How do I stop my kid asking for SNACKS all day?

Your kid asking for snacks all day long, but the refusing to eat meals? You may have a grazer on your hands. Learn why all-day grazing may be something you need to curb.

If your kids always seem hungry, it’s so easy to just throw a granola bar their way and go on with your day. I mean, why would you want to spend time prepping a more elaborate snack when you know they won’t eat it anyways? I get it!

It’s easier for you, AND literally I cannot think of one kid who would turn away a granola bar.

So what’s the big deal right?
You’re happy they aren’t bugging you about being hungry any more, AND they aren’t hungry any more….. right???

Or, are they just coming back to you in an hour begging for another snack?

If snacking is leading to more snacking, maybe you need to rethink  your snacking strategy.

If snacking is leading to more snacking, maybe you need to rethink your snacking strategy. BBN

Grazers aren’t born, they are created!

Kids are hungry, and their hunger can be unpredictable. Some days they are ravenous, while others they barely eat at all. So I totally get where you’re coming from when you offer snacks to keep HANGER at bay.

The biggest problems that comes along with grazing are:

  • Munching all day keeps kids at a constant level of semi-fullness.
    • Which means they likely won’t be hungry for meals.
  • Depending on what you’re offering, snacks may not always offer the best variety or nutritional density.
    • Hence your kid constantly coming back for more food hour after hour).
  • The snacks you offer may be SO GOOD your child may avoid trying new foods at meals to hold out for better snacks to come!
    • Which can prolong picky eating habits!!! YIKES!)
  • When snacks are left out, or easy to access, young kids may get accustomed to eating for reasons other than hunger.
    • Although it’s completely natural and normal to eat when you’re bored or use food to soothe or celebrate, these habits and connections between food and emotions get carried and used throughout their life.

Grazing may be keeping your child a picky eater! YIKES!!

Most kids older than two years old, need 3 meals and 2 snacks each day. When you have a grazer it can look more like 1 good meal and 4-6 snacks eaten a day.

No wonder you feel like you can never leave the house, OR the kitchen for that matter!

Chart: Do you have a grazer on your hands? 
When kids are in charge of meals they often ask for 4-6 snacks a day.

Problems start to wrack up with snacks when:

  • You mostly offer sweet or easy snacks.
    • Things like granola bars, fruit, fruit snacks, or carbs, carbs, and more carbs.
    • These foods are guaranteed to please, but can make meal times more challenging.
    • Plus offering the same snacks over and over can cause food jags!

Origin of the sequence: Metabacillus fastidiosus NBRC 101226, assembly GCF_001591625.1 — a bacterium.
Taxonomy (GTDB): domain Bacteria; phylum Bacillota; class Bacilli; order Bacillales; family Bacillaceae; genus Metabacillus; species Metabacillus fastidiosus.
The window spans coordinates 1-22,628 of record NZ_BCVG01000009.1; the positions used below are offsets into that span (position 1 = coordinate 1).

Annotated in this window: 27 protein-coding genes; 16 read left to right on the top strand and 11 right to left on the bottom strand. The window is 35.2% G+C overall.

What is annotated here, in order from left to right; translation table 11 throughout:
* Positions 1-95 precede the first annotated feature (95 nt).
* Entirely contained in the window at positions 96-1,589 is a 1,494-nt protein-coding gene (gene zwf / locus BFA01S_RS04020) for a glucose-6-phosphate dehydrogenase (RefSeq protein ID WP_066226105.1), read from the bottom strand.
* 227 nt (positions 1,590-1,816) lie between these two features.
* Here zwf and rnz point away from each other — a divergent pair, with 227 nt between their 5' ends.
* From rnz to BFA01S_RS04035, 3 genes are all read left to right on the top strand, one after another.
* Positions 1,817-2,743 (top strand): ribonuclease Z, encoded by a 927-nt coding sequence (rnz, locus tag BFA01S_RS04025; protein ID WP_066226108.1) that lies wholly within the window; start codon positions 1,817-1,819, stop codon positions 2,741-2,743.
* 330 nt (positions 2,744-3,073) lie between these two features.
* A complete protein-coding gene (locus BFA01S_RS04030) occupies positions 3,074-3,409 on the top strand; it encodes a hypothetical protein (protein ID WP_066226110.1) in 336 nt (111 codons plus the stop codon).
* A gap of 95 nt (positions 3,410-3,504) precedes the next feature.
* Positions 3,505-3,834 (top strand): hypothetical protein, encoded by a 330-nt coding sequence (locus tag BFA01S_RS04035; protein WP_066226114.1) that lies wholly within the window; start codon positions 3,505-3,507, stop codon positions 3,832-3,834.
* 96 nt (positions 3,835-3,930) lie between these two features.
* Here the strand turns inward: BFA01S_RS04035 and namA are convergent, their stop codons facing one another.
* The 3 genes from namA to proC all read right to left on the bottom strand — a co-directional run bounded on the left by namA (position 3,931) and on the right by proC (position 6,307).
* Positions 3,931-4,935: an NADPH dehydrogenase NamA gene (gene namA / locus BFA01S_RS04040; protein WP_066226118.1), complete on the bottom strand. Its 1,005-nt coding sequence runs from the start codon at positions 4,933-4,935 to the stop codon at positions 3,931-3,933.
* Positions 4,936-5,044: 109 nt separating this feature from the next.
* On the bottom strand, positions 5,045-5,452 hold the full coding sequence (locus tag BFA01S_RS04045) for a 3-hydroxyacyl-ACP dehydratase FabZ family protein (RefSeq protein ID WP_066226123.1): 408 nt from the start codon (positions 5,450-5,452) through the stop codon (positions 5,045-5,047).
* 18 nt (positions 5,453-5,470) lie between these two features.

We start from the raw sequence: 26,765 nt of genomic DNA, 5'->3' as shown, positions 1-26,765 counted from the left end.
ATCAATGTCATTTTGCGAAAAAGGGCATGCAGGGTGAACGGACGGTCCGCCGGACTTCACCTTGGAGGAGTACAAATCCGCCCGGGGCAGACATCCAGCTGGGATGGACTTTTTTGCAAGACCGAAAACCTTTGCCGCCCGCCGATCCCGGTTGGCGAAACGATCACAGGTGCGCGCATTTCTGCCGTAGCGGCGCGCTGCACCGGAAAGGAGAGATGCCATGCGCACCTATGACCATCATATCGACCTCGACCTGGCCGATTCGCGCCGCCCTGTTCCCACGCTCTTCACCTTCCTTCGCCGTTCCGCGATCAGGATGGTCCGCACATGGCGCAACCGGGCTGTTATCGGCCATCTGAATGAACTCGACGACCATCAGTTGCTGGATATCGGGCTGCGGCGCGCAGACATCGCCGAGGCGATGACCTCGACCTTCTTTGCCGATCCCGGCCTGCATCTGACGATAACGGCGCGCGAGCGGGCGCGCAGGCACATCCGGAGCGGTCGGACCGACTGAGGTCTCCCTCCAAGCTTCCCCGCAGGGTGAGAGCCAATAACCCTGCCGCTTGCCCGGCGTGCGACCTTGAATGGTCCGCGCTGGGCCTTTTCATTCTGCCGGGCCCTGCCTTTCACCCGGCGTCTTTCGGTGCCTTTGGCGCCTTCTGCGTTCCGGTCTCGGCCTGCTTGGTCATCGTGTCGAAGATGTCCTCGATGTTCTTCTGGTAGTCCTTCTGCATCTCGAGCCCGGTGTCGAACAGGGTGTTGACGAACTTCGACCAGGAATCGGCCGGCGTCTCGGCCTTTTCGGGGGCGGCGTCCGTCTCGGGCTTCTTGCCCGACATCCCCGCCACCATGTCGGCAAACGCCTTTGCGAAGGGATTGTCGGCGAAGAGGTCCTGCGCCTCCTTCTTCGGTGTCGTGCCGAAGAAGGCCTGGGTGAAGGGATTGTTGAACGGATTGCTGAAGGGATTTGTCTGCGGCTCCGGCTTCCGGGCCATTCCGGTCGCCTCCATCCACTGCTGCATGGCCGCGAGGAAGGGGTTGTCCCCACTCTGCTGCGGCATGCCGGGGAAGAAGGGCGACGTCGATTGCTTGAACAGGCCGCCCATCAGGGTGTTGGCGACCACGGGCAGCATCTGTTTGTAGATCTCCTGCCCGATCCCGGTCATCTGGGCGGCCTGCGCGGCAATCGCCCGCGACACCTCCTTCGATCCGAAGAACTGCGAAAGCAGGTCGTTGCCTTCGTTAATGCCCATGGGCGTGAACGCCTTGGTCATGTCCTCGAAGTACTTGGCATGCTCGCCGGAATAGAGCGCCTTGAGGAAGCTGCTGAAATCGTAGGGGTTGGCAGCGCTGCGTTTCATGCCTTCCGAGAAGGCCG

• Aren’t treated as a mini meal.
    • Snacks are really just another opportunity to offer your kids food, which means snacks should still offer a variety of food options.

How to turn your all day grazer into a meal time muncher!

Offer a flexible, yet structured meal and snack schedule

Kids thrive with routine. It helps them predict what’s to come next, regulates their daily circadian rhythms, and sets their natural “I’m hungry” cues.

If you’re starting from scratch and feed your kids on a whim, setting a type of meal and snack schedule may feel daunting. It’s OK. I got you covered.

In general:

  • Most kids age 2+ need to eat something every 2 ½ to 3 hours.
  • Kids age 3-4 usually need to eat roughly every 3 – 3 ½ hours.
  • School aged kids and older, typically need to eat something every 4 hours. (That included you too, mama!).

Of course, fluctuations, growth spurts, illness, new teeth, and daily distractions or schedule conflicts can throw some of these times off, which is to be expected. Do your best to establish a structured, yet flexible meal schedule your kids can rely on.

Not sure how much food to serve? Check out this post: How much food to serve at snack time

Know & take ownership of your role

If you follow me on Facebook, you may already know about the Division of Responsibility created by Ellyn Satter. If not, you can read more here!

Your roles are to decide when food will be offered, and what food is available at meals and snacks. AND my personal addition to this is HOW food is offered.

So, as you may have guessed, allowing your child to graze or snack randomly throughout the day takes away one of your main roles as a parent.

When this happens, kids take full advantage and make sure to ask for or take whatever food they want whenever they want it.

The only way out of the never ending snacking is by taking back ownership of your roles at meal times! Not sure where to start?

Grab this FREE guide to establishing a solid foundation for raising an intuitive eater!

A solid foundation for raising an intuitive eater starts with the 3 R's.

Take the extra work out of snack prep

Giving kids granola bars works because it’s quick and easy. I don’t blame you! Granola bars and pre-packaged snacks are usually my go-to “throw in the purse” and head out the door in a hurry kinda snack. But, they don’t have to be the only convenient snack you offer.

The best way to always have a variety of snacks on hand is to prep them in advance. Don’t always have time to do that? Me neither!

What works for me is chopping, slicing, or dicing whatever fruit, vegetable, meat, or cheese I’m adding to supper or other meals throughout the day. I’ll put whatever extra food I prepped in containers in the fridge and grab them for easy, filling.

And voila, a bulked up, yet surprisingly convenient snack for you and they kids!

So now that you know why allowing your kids to snack all day isn’t the best strategy to raising a happy, healthy, intuitive eater I’d love to hear which step you’re going to take first the make some changes!

~ L

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